Perryn Leech. Photo: Gittings Photography

“Collaboration” might be the most important word in Perryn Leech’s vocabulary. The new General Director of the Canadian Opera Company comes from the behind-the-scenes world of opera production, having spent his formative years learning the literal and figurative ropes. Opera, he notes, is “the largest of the art forms: it has musicians, singers, technicians,” and is wholly dependent on all its various parts meeting the demands placed upon their respective roles within the greater whole. “I’ve always watched how things are put together,” Leech says on a snowy day in mid-December, “and touring with companies you get to understand what makes things tick. Turning the engine becomes easier if you understand all parts of the engine.”

General Director Alexander Neef’s early departure for Opéra national de Paris in Sept. 2020 accelerated the COC’s search for a new leader. Leech’s appointment was announced in November, with a formal start on Mar. 1st, 2021. His path through the opera world has included positions at Welsh National Opera, English National Opera, and Glyndebourne, before moving to the US in 2006, where he joined Houston Grand Opera (HGO) as technical and production director; he became its Chief Operating Officer in 2010 and a year later, Managing Director.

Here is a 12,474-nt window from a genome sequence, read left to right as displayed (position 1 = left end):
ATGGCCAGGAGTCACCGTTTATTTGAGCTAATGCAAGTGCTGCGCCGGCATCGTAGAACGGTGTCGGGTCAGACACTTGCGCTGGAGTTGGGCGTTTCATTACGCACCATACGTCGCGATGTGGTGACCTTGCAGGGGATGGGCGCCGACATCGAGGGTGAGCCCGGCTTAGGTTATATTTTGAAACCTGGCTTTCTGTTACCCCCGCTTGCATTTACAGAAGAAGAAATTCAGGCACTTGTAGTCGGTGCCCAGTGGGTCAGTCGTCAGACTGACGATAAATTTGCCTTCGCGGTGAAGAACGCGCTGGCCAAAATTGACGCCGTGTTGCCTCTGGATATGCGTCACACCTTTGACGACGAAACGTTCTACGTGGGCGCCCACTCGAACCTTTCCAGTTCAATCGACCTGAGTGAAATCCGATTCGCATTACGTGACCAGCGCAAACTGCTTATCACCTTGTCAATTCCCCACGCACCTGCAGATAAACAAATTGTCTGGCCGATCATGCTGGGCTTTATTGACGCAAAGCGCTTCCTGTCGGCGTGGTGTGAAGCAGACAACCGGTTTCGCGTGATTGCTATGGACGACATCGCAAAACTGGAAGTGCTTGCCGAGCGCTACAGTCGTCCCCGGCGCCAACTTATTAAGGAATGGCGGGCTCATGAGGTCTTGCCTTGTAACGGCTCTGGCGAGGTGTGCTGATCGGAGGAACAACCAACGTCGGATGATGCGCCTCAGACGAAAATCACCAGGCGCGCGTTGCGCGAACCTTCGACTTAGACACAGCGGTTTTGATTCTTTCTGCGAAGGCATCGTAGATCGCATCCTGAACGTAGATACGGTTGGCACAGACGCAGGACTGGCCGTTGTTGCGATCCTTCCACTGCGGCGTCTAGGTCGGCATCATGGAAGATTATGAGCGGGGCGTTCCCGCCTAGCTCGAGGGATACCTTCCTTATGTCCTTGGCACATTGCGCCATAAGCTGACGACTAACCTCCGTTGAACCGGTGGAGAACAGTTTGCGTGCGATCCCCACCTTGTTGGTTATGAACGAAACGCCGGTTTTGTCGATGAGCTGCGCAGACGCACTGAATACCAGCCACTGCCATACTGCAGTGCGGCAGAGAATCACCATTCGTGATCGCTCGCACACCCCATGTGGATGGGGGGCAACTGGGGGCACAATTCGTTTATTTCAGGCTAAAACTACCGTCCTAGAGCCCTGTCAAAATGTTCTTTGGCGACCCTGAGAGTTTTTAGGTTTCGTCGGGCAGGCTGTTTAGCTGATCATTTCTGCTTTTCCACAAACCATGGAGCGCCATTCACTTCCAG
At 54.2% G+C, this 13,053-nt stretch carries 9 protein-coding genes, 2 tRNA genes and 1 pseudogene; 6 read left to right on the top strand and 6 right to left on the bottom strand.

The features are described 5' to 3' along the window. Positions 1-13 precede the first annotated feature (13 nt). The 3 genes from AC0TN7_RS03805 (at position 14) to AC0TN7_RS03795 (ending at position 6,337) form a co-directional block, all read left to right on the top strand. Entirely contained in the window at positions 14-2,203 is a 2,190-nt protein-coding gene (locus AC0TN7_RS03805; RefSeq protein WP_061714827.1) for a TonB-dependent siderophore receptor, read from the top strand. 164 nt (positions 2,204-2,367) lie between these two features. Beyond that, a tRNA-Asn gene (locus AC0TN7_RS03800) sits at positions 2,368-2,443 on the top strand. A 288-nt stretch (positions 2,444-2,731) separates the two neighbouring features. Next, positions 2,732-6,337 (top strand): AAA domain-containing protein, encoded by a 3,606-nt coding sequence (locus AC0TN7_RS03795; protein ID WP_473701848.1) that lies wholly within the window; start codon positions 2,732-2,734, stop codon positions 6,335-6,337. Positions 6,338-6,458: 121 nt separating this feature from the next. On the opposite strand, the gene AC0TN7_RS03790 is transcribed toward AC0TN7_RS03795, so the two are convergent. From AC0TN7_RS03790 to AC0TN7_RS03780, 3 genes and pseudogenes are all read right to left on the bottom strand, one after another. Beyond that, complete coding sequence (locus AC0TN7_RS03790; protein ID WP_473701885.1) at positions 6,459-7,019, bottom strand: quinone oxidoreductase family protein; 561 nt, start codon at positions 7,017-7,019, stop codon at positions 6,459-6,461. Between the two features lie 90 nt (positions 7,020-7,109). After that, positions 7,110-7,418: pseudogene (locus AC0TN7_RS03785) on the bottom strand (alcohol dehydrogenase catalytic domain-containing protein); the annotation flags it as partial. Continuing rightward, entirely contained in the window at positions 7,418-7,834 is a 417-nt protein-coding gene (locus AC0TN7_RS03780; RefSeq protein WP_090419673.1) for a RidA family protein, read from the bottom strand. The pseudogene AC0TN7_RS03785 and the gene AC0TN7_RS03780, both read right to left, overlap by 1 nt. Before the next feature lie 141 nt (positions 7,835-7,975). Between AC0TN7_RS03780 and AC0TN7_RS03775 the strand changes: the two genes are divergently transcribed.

Leech giving a tour of the Resilience Theater at the George R. Brown Convention Center. Photo: HGO

Leech’s COC naming comes at a time of great anxiety within the arts world, where restrictions and cancellations wrought by COVID-19 have largely silenced North America’s live operatic output. The pandemic caused the COC first to cancel the remainder of its 2019-2020 season, and then the entire 2020-2021 season as well. During his HGO tenure, Leech led the company through Hurricane Harvey in 2017, a storm which seriously damaged the company’s performing venue, the Wortham Center. Leech was determined to continue the season regardless, and the company eventually performed in a temporary theatre erected in the George R. Brown Convention Center. Having pulled through that crisis, Leech says HGO donors’ “muscle memory” was primed for 2020 pandemic support, noting “their contribution now will be well stewarded and provide for an art form they love. Donor relationships take time, belief, and consistent output. You always have to listen to the feedback you’re getting.”